It doesn’t take much for a wedding to be pretty when it takes place in Utah’s the naturally beautiful Deer Valley. But when you add a backless lace dress from Katie May, romantic florals from Tinge Floral, and the artistic genius behind Kate Osborne Photography, a wedding here is sure to be breathtaking. See all the reasons why in the gallery.
From Ashley Beyer… Beth was such a great bride to work with. She works in events herself, so she knew exactly what she wanted; and she didn’t want any green spared! We focused on a variety of potted plants and ferns in eclectic vessels with a few small arrangements mixed in. For a mountain wedding it really helped bring the outdoors in.
The ethereal feel of this boudoir shoot oozes romance. Photographed in the exclusive Washington Schoolhouse Hotel by Mallory Renee Photography in film, the essence of this shoot is all about softness and grace. If you’re thinking about a boudoir shoot yourself, you’ll want to take a peak at every look here!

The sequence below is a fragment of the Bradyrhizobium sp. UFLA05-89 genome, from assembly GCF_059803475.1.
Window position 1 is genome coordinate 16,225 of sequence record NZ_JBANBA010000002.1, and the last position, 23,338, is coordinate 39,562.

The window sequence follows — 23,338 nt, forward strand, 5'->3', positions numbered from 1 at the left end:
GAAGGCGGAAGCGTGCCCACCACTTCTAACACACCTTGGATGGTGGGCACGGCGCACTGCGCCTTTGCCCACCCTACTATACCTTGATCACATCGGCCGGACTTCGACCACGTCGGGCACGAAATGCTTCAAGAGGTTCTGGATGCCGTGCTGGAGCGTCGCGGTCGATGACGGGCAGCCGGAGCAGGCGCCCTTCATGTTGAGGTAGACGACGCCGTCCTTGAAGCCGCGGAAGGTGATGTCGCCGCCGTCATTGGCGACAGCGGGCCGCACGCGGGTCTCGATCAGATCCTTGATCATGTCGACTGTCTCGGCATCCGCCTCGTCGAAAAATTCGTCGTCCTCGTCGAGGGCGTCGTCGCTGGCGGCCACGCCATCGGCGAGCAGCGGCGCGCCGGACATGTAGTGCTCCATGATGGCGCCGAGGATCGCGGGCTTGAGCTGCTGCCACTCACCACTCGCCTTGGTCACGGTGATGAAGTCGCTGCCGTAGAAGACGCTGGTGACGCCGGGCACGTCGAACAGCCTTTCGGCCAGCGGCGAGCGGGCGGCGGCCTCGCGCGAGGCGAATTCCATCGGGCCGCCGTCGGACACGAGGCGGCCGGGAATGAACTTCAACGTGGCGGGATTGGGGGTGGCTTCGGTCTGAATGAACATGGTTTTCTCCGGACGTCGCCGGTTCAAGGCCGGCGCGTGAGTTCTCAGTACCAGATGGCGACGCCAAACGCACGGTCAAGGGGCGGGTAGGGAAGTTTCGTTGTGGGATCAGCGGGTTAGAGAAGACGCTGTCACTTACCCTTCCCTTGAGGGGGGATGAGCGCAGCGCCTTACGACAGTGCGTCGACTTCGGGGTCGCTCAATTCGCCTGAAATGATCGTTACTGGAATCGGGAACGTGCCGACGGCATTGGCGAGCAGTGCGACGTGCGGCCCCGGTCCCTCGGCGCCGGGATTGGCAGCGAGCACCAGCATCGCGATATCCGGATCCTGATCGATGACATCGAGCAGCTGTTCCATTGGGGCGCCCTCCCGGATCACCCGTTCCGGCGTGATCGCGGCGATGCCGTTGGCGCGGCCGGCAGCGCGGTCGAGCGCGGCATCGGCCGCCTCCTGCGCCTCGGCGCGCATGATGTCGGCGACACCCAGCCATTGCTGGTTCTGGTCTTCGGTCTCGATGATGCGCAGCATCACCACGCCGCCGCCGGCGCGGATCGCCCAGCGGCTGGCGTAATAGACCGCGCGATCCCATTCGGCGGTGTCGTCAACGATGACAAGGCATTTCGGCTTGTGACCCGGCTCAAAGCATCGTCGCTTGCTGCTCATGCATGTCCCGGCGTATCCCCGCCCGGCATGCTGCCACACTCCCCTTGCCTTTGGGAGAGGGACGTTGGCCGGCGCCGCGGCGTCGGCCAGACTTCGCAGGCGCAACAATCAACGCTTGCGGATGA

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From Mallory Renee Photography… This is a fine art bridal boudoir session shot at the picturesque Washington Schoolhouse Hotel in Park City, Utah. We were excited to be able to share these as the hotel is relatively exclusive when it comes to allowing photographers.
For this session, I wanted to focus on the things I feel femininity is made up of: softness, grace, elegance, curves, lace, delicate textures, natural light, etc. I especially loved the look that Flavia (HMUA) created on our model (Cortney). It’s a subtle smokey eye that leaves the main eyelid looking nude, perfect for boudoir! I also asked the florist to create a bouquet that had lots of movement and was reminiscent of spring.
To further highlight the soft vibe, this session was shot in film.
From Martha Hatfield… This is part one of a two part editorial I put together. I love minimal design. Through my formal interior design training I learned that in order to achieve a minimal aesthetic, simplicity is key. The idea for this two part editorial came from Mies van der Rohe’s aphorism, “less is more.” My concept was to design a minimal wedding from two different aesthetic approaches, modern and organic. I wanted to showcase how careful editing and restraint can create the greatest impact regardless of what design style you work within.